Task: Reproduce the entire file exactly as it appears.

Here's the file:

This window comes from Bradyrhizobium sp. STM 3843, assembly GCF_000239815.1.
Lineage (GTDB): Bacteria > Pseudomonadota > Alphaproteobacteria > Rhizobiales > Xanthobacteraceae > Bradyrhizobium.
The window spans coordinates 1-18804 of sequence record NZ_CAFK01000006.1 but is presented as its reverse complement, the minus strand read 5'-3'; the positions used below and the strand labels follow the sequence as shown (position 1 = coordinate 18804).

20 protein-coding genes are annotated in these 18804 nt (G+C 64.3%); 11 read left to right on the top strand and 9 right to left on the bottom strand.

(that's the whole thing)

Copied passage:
This window comes from Bradyrhizobium sp. STM 3843, assembly GCF_000239815.1.
Lineage (GTDB): Bacteria > Pseudomonadota > Alphaproteobacteria > Rhizobiales > Xanthobacteraceae > Bradyrhizobium.
The window spans coordinates 1-18804 of sequence record NZ_CAFK01000006.1 but is presented as its reverse complement, the minus strand read 5'-3'; the positions used below and the strand labels follow the sequence as shown (position 1 = coordinate 18804).

20 protein-coding genes are annotated in these 18804 nt (G+C 64.3%); 11 read left to right on the top strand and 9 right to left on the bottom strand.